Giovannina Caprara, a coma patient taking part in the Oberon project, sits in a wheelchair at her home...
Giovannina Caprara, a coma patient taking part in the Oberon project, sits in a wheelchair at her home next to her husband at Villa Piana di Cosenza, south of Italy, December 17, 2014. Sant'Anna's home-monitoring system uses technology and training of family members to give coma patients the same quality of care at home as they would receive in hospital. It costs the hospital less to oversee a patient remotely than to provide for his or her board at the clinic. Caprara, in a state that Dolce describes as "unresponsive wakeful system," sits in a wheelchair in her cottage adorned with pictures of saints, and she sometimes seems to smile and laugh. Under pressure to curb the euro zone's second-largest public debt, successive Italian governments have slashed funding for regions by 10 billion euros in the last five years. Regional authorities in turn have targeted the largest item on their own budget: health spending. In Calabria, where Sant'Anna is located, the health service deficit has fallen to 40 million euros from 250 million euros since 2009. Because cuts are politically difficult, they have hit all of Calabria's hospitals in the same way, regardless of medical or economic performance. That means the Sant'Anna ? whose success rate in reawakening people from comas is nearly 20 percent higher than the Italian average ? faces similar cuts to those in any other hospital in the region. To match Insight ITALY-HEALTH/AWAKENINGS Picture taken December 17, 2014. REUTERS/Max Rossi (ITALY - Tags: POLITICS HEALTH SOCIETY BUSINESS)
ITALY-HEALTH/AWAKENINGS
RTR4RUNM
March 03, 2015
Giovannina Caprara, a coma patient taking part in the Oberon project, looks at her daughter in her home...
Cosenza, Italy
Giovannina Caprara, a coma patient taking part in the Oberon project, looks at her daughter in her home...
Giovannina Caprara, a coma patient taking part in the Oberon project, looks at her daughter in her home at Villa Piana di Cosenza, south of Italy, December 17, 2014. Sant'Anna's home-monitoring system uses technology and training of family members to give coma patients the same quality of care at home as they would receive in hospital. It costs the hospital less to oversee a patient remotely than to provide for his or her board at the clinic. Caprara, in a state that Dolce describes as "unresponsive wakeful system," sits in a wheelchair in her cottage adorned with pictures of saints, and she sometimes seems to smile and laugh. Under pressure to curb the euro zone's second-largest public debt, successive Italian governments have slashed funding for regions by 10 billion euros in the last five years. Regional authorities in turn have targeted the largest item on their own budget: health spending. In Calabria, where Sant'Anna is located, the health service deficit has fallen to 40 million euros from 250 million euros since 2009. Because cuts are politically difficult, they have hit all of Calabria's hospitals in the same way, regardless of medical or economic performance. That means the Sant'Anna ? whose success rate in reawakening people from comas is nearly 20 percent higher than the Italian average ? faces similar cuts to those in any other hospital in the region. To match Insight ITALY-HEALTH/AWAKENINGS Picture taken December 17, 2014. REUTERS/Max Rossi (ITALY - Tags: POLITICS HEALTH SOCIETY BUSINESS)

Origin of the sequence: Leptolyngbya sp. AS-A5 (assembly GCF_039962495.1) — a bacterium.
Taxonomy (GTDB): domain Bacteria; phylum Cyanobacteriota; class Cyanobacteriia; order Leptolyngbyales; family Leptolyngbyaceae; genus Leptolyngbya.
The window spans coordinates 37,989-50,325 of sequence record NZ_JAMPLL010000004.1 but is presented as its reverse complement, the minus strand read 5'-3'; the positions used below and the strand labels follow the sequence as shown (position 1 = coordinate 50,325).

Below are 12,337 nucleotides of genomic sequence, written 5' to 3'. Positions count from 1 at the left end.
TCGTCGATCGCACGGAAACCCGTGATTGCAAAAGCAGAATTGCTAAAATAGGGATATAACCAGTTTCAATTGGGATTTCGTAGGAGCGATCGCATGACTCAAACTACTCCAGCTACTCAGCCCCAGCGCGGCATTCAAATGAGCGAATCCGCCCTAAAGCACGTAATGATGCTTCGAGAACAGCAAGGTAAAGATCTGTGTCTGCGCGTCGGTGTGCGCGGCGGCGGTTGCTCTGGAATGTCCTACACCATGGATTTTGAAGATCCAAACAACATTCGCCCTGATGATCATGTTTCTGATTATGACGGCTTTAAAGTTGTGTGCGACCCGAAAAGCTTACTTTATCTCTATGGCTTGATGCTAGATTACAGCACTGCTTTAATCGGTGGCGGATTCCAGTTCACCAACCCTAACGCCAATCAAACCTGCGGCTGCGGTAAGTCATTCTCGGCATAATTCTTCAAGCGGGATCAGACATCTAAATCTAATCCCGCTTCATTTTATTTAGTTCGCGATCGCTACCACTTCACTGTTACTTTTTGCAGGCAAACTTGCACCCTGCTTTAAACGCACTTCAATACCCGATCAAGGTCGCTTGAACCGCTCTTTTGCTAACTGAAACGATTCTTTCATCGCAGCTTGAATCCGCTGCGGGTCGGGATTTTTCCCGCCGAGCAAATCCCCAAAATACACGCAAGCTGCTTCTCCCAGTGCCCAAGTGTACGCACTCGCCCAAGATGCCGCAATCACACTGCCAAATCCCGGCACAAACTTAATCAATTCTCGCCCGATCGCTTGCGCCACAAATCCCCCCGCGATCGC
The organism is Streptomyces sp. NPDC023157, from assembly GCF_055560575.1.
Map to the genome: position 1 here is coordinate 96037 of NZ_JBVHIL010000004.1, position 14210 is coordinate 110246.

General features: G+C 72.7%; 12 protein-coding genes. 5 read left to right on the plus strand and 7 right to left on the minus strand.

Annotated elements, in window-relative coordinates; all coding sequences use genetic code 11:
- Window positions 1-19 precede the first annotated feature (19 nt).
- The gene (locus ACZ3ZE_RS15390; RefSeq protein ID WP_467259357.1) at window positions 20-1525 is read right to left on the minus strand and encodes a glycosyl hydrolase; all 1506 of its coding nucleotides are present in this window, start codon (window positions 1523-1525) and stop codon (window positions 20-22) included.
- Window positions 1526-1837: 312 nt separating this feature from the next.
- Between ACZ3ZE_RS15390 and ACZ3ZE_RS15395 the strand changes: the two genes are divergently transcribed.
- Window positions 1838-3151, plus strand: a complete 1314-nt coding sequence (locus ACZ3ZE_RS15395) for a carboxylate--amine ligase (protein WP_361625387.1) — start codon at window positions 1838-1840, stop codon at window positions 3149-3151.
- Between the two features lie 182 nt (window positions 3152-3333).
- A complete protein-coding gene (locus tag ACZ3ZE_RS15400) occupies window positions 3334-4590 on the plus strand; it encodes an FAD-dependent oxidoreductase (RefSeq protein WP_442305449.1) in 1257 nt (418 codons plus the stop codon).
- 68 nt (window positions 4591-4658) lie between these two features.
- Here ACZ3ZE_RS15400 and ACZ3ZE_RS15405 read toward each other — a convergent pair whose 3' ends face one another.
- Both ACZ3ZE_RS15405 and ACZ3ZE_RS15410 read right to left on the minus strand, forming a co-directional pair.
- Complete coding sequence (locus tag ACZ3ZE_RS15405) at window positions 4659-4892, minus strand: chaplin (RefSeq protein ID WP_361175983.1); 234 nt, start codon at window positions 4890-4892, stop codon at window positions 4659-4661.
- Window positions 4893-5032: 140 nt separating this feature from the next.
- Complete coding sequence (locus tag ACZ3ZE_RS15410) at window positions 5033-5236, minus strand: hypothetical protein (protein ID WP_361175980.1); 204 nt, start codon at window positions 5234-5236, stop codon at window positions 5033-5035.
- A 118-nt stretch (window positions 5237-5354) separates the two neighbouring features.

ZAMBIA-HEALTH/
RTR4QVCT
February 23, 2015
Caregiver Sister Abigail Mwaka Mazuba walks back to her vehicle after visiting an HIV-positive person...
Chikuni, Zambia
Caregiver Sister Abigail walks back to her vehicle after visiting an HIV-positive person in the village...
Caregiver Sister Abigail Mwaka Mazuba walks back to her vehicle after visiting an HIV-positive person in the village of Nedwmba, south of the Chikuni Mission in the south of Zambia February 23, 2015. The caregivers in the Jesuit-run home-based care project at the Chikuni Mission run a capacity-building and empowerment project at the household level, offering training and assistance in crop-growing and animal rearing, as well as offering companionship, pastoral care and monitoring of the antiretroviral treatment compliance of HIV-AIDS patients.